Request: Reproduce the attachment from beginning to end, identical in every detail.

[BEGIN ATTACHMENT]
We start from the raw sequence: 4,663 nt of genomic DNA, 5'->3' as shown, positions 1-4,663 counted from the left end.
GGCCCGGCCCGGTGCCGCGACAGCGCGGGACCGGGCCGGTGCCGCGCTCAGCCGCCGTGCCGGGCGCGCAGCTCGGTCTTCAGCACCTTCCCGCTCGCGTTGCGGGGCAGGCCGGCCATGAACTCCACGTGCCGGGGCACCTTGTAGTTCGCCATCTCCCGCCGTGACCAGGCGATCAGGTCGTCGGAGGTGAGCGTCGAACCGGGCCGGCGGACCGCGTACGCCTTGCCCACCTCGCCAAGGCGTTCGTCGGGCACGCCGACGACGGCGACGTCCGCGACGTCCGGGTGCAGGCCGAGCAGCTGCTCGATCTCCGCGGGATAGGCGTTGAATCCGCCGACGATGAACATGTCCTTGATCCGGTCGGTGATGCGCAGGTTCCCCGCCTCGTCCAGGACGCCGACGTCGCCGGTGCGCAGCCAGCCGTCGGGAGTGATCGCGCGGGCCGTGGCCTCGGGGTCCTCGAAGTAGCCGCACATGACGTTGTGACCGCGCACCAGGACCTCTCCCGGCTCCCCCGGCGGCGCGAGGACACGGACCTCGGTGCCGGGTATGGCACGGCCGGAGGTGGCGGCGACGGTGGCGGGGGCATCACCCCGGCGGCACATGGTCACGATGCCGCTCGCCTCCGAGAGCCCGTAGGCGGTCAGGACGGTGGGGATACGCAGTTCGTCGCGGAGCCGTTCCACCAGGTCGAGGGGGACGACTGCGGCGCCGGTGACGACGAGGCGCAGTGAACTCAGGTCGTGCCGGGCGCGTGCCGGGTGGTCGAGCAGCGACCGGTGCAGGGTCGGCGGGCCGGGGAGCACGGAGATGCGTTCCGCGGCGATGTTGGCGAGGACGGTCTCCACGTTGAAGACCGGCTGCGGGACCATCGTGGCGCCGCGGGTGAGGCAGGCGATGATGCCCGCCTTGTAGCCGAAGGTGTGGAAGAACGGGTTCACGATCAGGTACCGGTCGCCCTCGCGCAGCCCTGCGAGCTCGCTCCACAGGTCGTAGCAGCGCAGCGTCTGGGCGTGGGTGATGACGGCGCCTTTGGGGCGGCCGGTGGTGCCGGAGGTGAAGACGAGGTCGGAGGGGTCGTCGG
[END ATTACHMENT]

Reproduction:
We start from the raw sequence: 4,663 nt of genomic DNA, 5'->3' as shown, positions 1-4,663 counted from the left end.
GGCCCGGCCCGGTGCCGCGACAGCGCGGGACCGGGCCGGTGCCGCGCTCAGCCGCCGTGCCGGGCGCGCAGCTCGGTCTTCAGCACCTTCCCGCTCGCGTTGCGGGGCAGGCCGGCCATGAACTCCACGTGCCGGGGCACCTTGTAGTTCGCCATCTCCCGCCGTGACCAGGCGATCAGGTCGTCGGAGGTGAGCGTCGAACCGGGCCGGCGGACCGCGTACGCCTTGCCCACCTCGCCAAGGCGTTCGTCGGGCACGCCGACGACGGCGACGTCCGCGACGTCCGGGTGCAGGCCGAGCAGCTGCTCGATCTCCGCGGGATAGGCGTTGAATCCGCCGACGATGAACATGTCCTTGATCCGGTCGGTGATGCGCAGGTTCCCCGCCTCGTCCAGGACGCCGACGTCGCCGGTGCGCAGCCAGCCGTCGGGAGTGATCGCGCGGGCCGTGGCCTCGGGGTCCTCGAAGTAGCCGCACATGACGTTGTGACCGCGCACCAGGACCTCTCCCGGCTCCCCCGGCGGCGCGAGGACACGGACCTCGGTGCCGGGTATGGCACGGCCGGAGGTGGCGGCGACGGTGGCGGGGGCATCACCCCGGCGGCACATGGTCACGATGCCGCTCGCCTCCGAGAGCCCGTAGGCGGTCAGGACGGTGGGGATACGCAGTTCGTCGCGGAGCCGTTCCACCAGGTCGAGGGGGACGACTGCGGCGCCGGTGACGACGAGGCGCAGTGAACTCAGGTCGTGCCGGGCGCGTGCCGGGTGGTCGAGCAGCGACCGGTGCAGGGTCGGCGGGCCGGGGAGCACGGAGATGCGTTCCGCGGCGATGTTGGCGAGGACGGTCTCCACGTTGAAGACCGGCTGCGGGACCATCGTGGCGCCGCGGGTGAGGCAGGCGATGATGCCCGCCTTGTAGCCGAAGGTGTGGAAGAACGGGTTCACGATCAGGTACCGGTCGCCCTCGCGCAGCCCTGCGAGCTCGCTCCACAGGTCGTAGCAGCGCAGCGTCTGGGCGTGGGTGATGACGGCGCCTTTGGGGCGGCCGGTGGTGCCGGAGGTGAAGACGAGGTCGGAGGGGTCGTCGG